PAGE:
Miracle on the Beach

I am beginning the drawings for an icon of a Guardian Angel. Which of course set me off thinking about angels, guardian angels, and my own experiences and beliefs.  Which brought to mind an afternoon a while back, on Bullard Beach on the Oregon coast. 

It was a chilly, stormy day. I had an opportunity to spend a couple of hours on the beach, with my faithful dogs, while my husband had a business meeting.  We packed a picnic lunch–complete with dog biscuits–and were dropped off on the shore.  It appeared that high tide had already peaked.  The sand was wet.   There were huge logs were everywhere.  No sunshine today.  The dogs and I ambled along the shore.  On our left were low sandstone cliffs, about 15 feet high.  On our right, the surf roared ominously with the approach of a new storm.  We found a break in the cliffs after about 1/4 mile, with a sandy ledge.  We climbed up there and ate our lunch, watching the waves come in and out from our comfortable perch.  I was astounded at the power of the waves.  A mere foot of water was able to roll those huge logs.  Looking back in the direction from which we had come, I was further surprised to see that some of the waves were coming all the way up to the cliffs.  Maybe the high tide hadn’t peaked.  The thought occurred to me that perhaps being here just then wasn’t such a safe idea.  Duh.  The waves were coming and going in sets, so, during a lull in tidal action, we decided to make a break for it–back to our entry point beyond the cliffs.  We scurried along.  Up ahead, waves continued in break unevenly along the shore, sometimes engulfing the beach area, sometimes slapping noisily against the cliff.   I figured we would have to wait a bit for another lull, then run for it–avoiding those big logs which continued to creak and roll in the frothy waves.  The dogs loved the running part.  Larry barked joyously.  This was fun!  Ivan ran ahead and began excavating by a log, digging furiously, a geyser of sand erupting behind him. 

What follows happened in an instance, but seemed to occur in slow motion. Out of the corner of my eye, I saw a big wave approaching.   I looked around quickly.  We were trapped between the cliff and water.  Too high, too sheer to climb. The wave was coming fast, too fast for an old lady to outrun.  It would be about knee-deep.  Deep enough to wash away little Ivan, to roll those big logs, to potentially knock Larry and I off of our feet. Definitely dangerous.  “Dogs!  Come here!” I yelled.  Larry was already right there, of course, being a Perfect Dog as always.  A small miracle occurred:  Ivan, digging industriously, instantly stopped and ran to me (that has never happened before or since!)  We raced to the cliff-face, the water surging up behind us.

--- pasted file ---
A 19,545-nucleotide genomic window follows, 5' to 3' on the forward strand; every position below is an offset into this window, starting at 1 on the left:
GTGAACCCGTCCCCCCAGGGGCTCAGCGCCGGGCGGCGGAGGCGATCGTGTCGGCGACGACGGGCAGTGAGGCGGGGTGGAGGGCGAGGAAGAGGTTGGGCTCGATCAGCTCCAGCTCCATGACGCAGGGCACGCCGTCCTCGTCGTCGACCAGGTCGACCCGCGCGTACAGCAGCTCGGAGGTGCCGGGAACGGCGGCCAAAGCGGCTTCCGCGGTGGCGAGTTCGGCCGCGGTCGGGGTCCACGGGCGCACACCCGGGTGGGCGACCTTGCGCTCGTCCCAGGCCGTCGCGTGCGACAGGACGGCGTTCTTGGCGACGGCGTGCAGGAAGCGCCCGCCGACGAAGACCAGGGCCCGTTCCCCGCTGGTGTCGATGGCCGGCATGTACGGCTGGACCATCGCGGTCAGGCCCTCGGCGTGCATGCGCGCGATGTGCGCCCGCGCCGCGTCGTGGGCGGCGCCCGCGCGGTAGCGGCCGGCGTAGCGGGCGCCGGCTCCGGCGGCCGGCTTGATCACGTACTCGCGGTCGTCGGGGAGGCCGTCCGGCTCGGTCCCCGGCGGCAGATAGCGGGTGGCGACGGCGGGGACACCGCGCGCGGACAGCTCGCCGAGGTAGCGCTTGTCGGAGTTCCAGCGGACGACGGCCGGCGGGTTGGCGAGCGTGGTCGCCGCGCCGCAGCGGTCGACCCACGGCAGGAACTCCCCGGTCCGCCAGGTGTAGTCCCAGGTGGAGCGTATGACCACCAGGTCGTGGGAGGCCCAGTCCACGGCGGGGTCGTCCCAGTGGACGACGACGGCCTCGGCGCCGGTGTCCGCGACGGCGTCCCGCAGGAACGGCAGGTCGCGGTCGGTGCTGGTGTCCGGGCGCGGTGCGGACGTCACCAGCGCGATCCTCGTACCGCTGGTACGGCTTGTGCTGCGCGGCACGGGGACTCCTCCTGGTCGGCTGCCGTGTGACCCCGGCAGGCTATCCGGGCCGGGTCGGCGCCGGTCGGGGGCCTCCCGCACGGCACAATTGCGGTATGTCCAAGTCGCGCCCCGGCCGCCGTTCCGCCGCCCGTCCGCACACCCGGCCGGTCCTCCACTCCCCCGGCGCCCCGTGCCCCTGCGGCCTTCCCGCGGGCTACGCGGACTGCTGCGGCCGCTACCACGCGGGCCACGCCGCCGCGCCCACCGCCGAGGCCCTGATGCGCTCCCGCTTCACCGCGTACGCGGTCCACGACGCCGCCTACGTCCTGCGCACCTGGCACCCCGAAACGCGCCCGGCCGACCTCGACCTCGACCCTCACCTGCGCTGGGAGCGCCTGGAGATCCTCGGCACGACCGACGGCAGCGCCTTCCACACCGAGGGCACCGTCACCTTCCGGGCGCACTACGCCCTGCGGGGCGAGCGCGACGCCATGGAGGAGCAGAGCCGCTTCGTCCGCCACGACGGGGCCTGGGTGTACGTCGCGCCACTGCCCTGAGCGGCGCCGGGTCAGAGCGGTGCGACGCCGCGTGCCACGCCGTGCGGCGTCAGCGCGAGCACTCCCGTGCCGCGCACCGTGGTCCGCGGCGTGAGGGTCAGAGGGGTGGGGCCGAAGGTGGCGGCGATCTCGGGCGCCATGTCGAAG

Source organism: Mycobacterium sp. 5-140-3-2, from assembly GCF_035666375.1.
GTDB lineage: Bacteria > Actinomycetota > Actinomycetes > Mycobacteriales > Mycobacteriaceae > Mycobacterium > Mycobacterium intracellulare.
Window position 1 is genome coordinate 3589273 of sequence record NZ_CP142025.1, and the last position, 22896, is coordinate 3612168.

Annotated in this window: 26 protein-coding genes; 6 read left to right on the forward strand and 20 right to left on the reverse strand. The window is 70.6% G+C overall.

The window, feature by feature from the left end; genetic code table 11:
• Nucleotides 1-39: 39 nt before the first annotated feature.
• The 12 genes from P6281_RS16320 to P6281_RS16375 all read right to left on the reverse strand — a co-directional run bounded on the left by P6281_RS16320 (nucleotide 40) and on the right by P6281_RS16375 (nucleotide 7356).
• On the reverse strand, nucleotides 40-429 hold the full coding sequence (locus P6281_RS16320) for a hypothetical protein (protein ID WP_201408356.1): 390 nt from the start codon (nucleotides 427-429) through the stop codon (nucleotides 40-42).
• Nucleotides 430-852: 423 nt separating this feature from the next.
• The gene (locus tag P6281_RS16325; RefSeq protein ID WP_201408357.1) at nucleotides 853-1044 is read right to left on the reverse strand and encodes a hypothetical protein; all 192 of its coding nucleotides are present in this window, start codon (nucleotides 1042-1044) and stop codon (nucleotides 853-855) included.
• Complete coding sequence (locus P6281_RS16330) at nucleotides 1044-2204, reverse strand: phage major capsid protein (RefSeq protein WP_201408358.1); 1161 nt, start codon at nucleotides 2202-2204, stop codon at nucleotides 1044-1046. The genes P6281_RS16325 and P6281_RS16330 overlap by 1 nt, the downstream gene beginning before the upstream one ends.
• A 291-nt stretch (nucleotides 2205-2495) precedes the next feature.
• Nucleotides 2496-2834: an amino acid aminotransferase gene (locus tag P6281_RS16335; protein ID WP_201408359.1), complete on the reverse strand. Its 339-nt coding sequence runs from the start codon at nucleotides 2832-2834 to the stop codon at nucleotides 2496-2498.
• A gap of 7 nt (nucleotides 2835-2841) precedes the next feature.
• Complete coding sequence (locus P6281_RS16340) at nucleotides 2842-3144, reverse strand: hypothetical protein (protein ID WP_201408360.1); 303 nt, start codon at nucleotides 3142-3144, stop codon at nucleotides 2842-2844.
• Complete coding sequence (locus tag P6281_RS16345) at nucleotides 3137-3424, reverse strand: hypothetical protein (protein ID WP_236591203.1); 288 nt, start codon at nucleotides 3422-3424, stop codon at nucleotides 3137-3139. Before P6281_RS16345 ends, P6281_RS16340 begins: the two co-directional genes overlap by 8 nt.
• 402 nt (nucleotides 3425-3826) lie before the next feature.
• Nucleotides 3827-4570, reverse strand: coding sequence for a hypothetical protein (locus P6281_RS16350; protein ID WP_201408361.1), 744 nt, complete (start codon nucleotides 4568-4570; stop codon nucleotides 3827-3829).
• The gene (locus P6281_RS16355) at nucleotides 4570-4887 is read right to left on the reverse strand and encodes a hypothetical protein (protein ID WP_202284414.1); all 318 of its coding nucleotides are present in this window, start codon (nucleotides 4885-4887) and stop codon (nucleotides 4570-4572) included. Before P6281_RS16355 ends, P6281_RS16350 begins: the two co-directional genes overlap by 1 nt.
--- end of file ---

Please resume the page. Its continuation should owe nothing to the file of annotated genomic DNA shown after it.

I turned my back to the water, put a dog in front of each knee, wound my hands tightly through their collars so that we could not be separated.  I leaned all of my weight against the cliff, braced my feet solidly and pressed the dogs against the sandstone.  And waited, that brief moment, that pregnant pause.  The wave came, sloshing against the cliffs on either side of us.  Here is the amazing, astounding, absolutely true part:  In a perfect circle surrounding us, the wave trickled down to foam, and stopped.  Not a foot or paw of ours was wet.  Just an outline of foam all around us. The water receded.  We were safe.  Dry. Untouched. Stunned, I leaned there for a moment longer, the dogs patiently squooshed between my legs and the rocks.  I took time for a prayer of gratitude before jogging back towards safety. 

Even writing about this more than a year later gives me goosebumps.


About reinkat

I am an iconographer, and have been studying Russian/Greek icons since 1995. I'm married with 3 children. I love hiking, camping, animals, my family and church--and icons.
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5 Responses to Miracle on the Beach

  1. SR says:

    How I thank God for saving all three of you that day. Think about it Reinkat, all He had to do was speak those waves into foam. That gives me goosebumps also. It amazes me how people can think there is no God. I give God all the Praise of Thanksgiving. Thanks so much for sharing this. All who read it, will only have an increase in their faith. Of course that is the outcome of all you share with us. God Bless, SR

    • reinkat says:

      I think back on this event with humility and awe. This was compounded by a tragedy a short while later in our area: 2 high school students were playing on the beach and were knocked down and swept away by a sneaker wave. They both died. I think of this awful unbearable loss, and wonder how it is that I was spared, and not these 2 young men.

  2. SR says:

    It just was not your time Reinkat. We will not be taken out of this world one second sooner then we are supposed to be. Of that we can all be assured, unless of course one decides to take their own life. I thank God it was not your second. It is very hard to try and understand the why of those who die so young. At least it is for me. That is a wisdom we all will have to wait for. I am sure we will gain it, when hopefully we are in heaven with them. God Bless, SR

  3. The Miracle on the Beach was a great testimony to the mercy and love that God has for all of us – including His animals! May God continue to bless you in your iconographic writing, too!

    Peace in Christ, from a fellow iconographer,

    • reinkat says:

      Thank you so much for the comment. Not only do I appreciate your insights and response, but it also led me to your blog pages. What a treat to discover!

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